When Steve Kelly gains a new client, his first step is to research the business’ industry to understand the history, opportunities and threats his client may face.
That dedication to the details has paid off. Kelly says he’s helped a transportation company expand its flatbed truck fleet to a wider region, assisted small-business owners to find key personnel to round out management teams and, during the COVID-19 pandemic, explained the federal Paycheck Protection Program to numerous concerned business owners.
“A trusted adviser is a professional who focuses 100% attention on learning our clients’ business, understanding our clients’ current and future goals and listening for ways to best serve and add value to our clients’ business,” he says. “A trusted adviser delivers value that meets the needs of the client not only where they are, but where they are going.”
Kelly has been in the banking industry for just over a decade. After graduating from Missouri State University with a bachelor’s degree in finance, he worked with Equity Bank and then Sunflower Bank in Kansas City. Before moving back to Springfield, he served as a senior vice president and portfolio management director for Sunflower Bank, leading a team of 23 portfolio managers with a $2.5 billion commercial and agricultural loan portfolio.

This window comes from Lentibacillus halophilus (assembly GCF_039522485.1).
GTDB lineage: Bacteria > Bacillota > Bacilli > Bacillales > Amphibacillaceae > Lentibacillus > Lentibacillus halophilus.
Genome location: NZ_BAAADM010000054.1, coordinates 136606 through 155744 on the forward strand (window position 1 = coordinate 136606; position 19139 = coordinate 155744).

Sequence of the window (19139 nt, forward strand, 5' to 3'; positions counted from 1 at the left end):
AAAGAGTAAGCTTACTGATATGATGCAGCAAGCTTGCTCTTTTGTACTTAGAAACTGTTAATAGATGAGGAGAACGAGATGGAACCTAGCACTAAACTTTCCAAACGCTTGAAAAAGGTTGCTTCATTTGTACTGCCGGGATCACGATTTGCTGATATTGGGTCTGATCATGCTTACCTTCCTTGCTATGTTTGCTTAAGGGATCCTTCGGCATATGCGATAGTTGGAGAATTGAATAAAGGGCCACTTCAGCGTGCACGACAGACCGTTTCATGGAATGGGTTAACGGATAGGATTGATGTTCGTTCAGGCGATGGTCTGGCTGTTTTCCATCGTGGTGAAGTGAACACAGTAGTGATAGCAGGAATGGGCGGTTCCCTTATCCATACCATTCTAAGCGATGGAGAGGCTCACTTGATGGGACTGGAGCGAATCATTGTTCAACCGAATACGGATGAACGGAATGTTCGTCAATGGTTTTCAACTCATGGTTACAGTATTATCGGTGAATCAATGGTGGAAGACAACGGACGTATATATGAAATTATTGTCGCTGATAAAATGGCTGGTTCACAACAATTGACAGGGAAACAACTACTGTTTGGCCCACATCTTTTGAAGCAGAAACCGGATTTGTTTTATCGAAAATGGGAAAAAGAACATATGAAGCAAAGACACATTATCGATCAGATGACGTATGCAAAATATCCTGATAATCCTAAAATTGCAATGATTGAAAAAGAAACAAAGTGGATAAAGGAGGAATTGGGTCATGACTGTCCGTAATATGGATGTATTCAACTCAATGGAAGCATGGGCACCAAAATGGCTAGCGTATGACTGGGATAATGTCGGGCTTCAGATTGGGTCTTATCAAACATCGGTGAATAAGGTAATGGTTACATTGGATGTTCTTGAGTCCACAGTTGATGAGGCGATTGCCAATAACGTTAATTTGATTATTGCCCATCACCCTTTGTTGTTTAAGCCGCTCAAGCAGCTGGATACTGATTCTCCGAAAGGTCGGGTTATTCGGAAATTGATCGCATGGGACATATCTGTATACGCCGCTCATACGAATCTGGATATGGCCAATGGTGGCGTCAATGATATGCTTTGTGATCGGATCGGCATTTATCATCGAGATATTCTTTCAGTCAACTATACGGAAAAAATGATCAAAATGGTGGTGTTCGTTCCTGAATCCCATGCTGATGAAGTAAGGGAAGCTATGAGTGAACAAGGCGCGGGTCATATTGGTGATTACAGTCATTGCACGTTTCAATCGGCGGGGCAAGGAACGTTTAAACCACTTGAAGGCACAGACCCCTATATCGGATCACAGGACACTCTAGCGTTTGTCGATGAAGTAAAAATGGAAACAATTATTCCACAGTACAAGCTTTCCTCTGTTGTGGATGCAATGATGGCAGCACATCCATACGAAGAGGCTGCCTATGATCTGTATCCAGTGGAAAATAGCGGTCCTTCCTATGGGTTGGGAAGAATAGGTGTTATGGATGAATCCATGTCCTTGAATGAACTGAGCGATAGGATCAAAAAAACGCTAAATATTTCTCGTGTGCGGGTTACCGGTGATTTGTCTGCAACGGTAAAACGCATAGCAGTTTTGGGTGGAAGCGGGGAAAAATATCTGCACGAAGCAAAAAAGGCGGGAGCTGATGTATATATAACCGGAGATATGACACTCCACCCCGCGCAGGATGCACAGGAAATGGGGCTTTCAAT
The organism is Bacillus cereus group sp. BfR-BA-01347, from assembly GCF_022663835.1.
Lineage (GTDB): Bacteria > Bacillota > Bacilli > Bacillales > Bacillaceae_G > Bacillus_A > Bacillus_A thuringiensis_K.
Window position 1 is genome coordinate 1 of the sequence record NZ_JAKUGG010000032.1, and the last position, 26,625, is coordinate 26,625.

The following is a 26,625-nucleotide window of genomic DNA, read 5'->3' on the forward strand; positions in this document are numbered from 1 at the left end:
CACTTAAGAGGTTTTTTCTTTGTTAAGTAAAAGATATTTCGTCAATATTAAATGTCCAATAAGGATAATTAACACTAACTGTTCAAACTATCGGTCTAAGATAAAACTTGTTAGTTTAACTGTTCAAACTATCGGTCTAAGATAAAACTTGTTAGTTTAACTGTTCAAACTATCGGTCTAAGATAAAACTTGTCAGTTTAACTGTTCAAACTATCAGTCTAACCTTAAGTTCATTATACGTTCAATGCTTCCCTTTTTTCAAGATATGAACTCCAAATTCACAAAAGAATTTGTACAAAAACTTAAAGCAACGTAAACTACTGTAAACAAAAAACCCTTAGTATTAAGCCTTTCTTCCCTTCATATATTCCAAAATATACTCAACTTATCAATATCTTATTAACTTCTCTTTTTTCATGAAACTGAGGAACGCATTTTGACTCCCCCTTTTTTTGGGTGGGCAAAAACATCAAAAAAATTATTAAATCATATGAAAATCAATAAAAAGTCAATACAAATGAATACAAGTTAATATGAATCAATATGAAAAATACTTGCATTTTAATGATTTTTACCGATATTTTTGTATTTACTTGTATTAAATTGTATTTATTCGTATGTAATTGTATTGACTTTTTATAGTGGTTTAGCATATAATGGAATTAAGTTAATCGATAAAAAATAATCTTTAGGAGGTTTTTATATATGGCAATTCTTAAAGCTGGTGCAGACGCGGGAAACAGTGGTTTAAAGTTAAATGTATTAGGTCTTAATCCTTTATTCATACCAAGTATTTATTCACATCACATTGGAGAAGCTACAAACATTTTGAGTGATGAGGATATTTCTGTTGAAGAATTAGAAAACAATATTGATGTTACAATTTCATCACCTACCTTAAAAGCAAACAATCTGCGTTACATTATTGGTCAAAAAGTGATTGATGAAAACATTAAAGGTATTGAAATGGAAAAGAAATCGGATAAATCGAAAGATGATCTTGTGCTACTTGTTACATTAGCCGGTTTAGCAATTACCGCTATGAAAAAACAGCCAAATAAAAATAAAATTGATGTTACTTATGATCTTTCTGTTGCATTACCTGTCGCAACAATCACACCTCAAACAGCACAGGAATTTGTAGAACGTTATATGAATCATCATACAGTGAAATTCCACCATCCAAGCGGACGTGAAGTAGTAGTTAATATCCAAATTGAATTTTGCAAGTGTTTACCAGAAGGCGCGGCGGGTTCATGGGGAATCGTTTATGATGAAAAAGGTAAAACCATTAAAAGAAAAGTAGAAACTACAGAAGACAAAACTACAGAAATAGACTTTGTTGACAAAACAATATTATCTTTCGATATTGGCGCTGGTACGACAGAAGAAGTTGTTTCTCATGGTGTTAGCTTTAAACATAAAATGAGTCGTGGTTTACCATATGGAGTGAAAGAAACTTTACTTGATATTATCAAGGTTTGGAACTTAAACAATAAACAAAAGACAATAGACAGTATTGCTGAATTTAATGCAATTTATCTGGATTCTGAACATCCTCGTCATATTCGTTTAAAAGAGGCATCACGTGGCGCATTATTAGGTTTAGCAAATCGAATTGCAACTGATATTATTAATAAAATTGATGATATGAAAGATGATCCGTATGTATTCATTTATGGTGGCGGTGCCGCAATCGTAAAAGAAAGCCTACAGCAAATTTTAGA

In late 2018, he joined the team at Arvest Bank as a senior vice president and commercial loan manager where he oversees a team of commercial bankers.
Kelly says his career has been marked by “relentless service.” That means showing up for a client wherever and whenever they need him.
Earlier this year, that meant meeting a client early on a Saturday morning at a baseball field to get his signature on a loan document. With another client, Kelly says he called them over FaceTime when an in-person meeting wasn’t possible. And for a business owner who had a large construction project in Texas, he flew down to meet the foreman and visit the site.
“This helped me have context and build further rapport with my borrower when construction draws began,” he says.
But Kelly doesn’t only use his expertise in the office. He’s also committed to supporting his community. He serves as treasurer of the Springfield Littler Theatre Board of Directors, and also serves on Community Foundation of the Ozarks’ Mission-Related Investment committee.
CFO President Brian Fogle says he met Kelly through a mutual friend and invited him to join the committee, which reviews lending and grant requests.
“I was struck immediately by his interest in community development, and the important role banks play in that arena,” Fogle says. “His expertise in lending and commitment to community have been invaluable as we have considered some very important investments in the region the past six months.
“Steve has made a direct impact in the local banking industry and community in his relatively short time in Springfield. I look forward to seeing how his footprint continues to grow here.”
The Bureau of Labor Statistics reported in May the all-items inflation index surged 8.6% over the past year, the highest increase since 1981.